Now in 2020, the West L.A. VA Building 207 Project is authorized to receive $17 million in tax-exempt bonds and an additional $8.26 million from Prop. HHH with interest decreased from three percent to one percent. (Los Angeles voters passed Proposition HHH in 2016, which enabled City officials to issue $1.2 billion in bonds for the development of permanent supportive housing units.) click here
Construction source funding include Wells Fargo, HHH, NPLH, Reserves, a Developer Loan and 4% tax Credit Equity.
The $17 million comes from Wells Fargo. About $6.26 million will come from HHH. Another $5.750 million will come from No Place Like Home (NPLH). In reserve is $462,665 and the developer loan is for $2.1 million.
Other sources of finance will pay off some of the Wells Fargo loan, such as the California Community Reinvestment Corporation (CCRC) who will pay $5.9 million, HHH will pay $8.26 million, NPLH will pay $5.75 million, a Deferred Developer Fee is $1,314,900. And Wells Fargo receives a 4% tax credit equity at $12,171,408.
The total to renovate a building to provide 60 units comes to $33,417,279, or $556,955 a unit.
The finances seem complicated going from an initial cost of $24.3 million to going to the $17 plus the $8.26 million from HHH to now $33 million.
It is the interest on the various loans. The first is a 2.6 % loan on the $17 million for 28 months, then the loan will be paid off from various sources.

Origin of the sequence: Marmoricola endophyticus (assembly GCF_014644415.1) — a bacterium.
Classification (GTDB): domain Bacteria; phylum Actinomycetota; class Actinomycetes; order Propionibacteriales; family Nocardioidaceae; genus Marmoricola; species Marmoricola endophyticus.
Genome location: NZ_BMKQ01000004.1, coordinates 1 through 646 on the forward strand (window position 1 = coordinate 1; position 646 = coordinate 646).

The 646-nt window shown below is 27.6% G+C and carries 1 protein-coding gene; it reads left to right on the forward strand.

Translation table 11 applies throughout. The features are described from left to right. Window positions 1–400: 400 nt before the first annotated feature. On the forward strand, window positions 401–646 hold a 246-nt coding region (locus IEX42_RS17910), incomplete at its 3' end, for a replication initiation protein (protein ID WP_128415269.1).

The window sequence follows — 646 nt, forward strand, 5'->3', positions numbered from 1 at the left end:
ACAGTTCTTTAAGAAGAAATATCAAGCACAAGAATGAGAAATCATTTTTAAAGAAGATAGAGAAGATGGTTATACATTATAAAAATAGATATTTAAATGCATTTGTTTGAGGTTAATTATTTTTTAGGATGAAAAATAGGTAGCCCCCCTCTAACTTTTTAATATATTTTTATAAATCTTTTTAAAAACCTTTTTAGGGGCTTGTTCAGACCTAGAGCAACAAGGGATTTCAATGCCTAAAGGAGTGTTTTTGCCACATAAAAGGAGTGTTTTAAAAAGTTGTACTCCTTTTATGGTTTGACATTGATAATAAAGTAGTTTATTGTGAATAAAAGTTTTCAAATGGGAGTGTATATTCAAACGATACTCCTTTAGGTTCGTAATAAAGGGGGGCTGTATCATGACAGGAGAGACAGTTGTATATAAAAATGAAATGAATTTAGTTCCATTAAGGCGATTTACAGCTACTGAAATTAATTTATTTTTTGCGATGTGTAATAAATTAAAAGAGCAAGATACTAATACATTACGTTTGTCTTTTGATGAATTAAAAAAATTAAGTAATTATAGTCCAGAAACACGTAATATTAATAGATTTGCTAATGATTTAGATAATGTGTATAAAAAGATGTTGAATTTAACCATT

Next the California Community Reinvestment Corporation (CCRC) will provide a new tax-exempt permanent loan in the amount up to $6.05 million. The CCRC permanent loan will have a 18/35-year term/amortization and a currently indicative interest rate of 3.4%.
The last is a loan on the HHH, HCIDLA will review and may approve an interest reduction from 3% simple to a minimum 1% simple interest rate for the Proposition HHH funds if determined necessary to strengthen the financial viability of the project.
All 59 housing units will be targeted to households whose median income is at or below 50 percent of the area median income.
About 13 units will be set-aside for formerly homeless Veteran seniors and 13 units will be set aside for formerly chronically homeless Veteran seniors. That means there will still be 33 units available, but one must be 62 or older to be considered.
The developer for the 207 Building is Thomas Safran & Associates Development, Inc. with more than 70 properties and 40 years of experience in construction.
The architect is KFA, LLP was founded in 1975, and lists more than 300 housing projects.
There are estimates that there are 3,600 homeless vets living in Los Angeles – on the low end – that make up about 10% of total homeless.
Housing 1,200 is the current VA goal, and officials said that, by the end of 2022, the area will have 235 “permanent housing beds” for veterans and another 315 by the end of 2024.
Yet financing is questionable and housing for Vets is behind schedule. The allotted projects will not house the number of reported homeless vets.
No wonder many advocacy groups don’t agree with the project. Dick Southern, director of the Vietnam Veterans of America regional chapter said, “all while indefinitely delaying the housing of disabled Veterans dying throughout Los Angeles’ finest neighborhoods.”